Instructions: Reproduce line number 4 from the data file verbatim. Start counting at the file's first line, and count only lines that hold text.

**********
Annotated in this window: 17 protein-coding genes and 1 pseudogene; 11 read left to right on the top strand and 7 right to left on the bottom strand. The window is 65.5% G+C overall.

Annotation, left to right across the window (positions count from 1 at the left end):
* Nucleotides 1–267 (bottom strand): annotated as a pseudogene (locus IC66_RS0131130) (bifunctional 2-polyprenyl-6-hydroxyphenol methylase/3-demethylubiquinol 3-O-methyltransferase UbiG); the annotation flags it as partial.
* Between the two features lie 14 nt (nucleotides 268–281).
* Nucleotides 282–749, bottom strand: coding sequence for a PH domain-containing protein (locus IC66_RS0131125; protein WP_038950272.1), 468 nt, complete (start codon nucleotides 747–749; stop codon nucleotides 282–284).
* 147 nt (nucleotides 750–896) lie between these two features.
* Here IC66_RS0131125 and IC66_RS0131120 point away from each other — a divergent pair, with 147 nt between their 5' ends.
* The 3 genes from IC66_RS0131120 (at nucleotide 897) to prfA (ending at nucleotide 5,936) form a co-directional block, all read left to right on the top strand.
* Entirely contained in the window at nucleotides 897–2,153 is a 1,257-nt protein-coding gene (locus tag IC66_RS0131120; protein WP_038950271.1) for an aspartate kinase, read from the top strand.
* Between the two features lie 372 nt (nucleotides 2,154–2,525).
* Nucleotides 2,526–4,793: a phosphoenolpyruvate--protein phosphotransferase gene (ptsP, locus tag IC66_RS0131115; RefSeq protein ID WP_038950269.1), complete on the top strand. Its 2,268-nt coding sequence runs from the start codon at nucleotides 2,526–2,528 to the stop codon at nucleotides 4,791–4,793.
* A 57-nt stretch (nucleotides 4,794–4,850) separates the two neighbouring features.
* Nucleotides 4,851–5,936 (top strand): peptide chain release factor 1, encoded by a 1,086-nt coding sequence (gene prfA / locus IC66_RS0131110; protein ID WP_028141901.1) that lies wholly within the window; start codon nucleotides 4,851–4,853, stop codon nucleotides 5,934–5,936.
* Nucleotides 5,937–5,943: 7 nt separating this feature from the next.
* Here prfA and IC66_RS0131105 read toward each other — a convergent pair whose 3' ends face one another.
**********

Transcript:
* Between the two features lie 14 nt (nucleotides 268–281).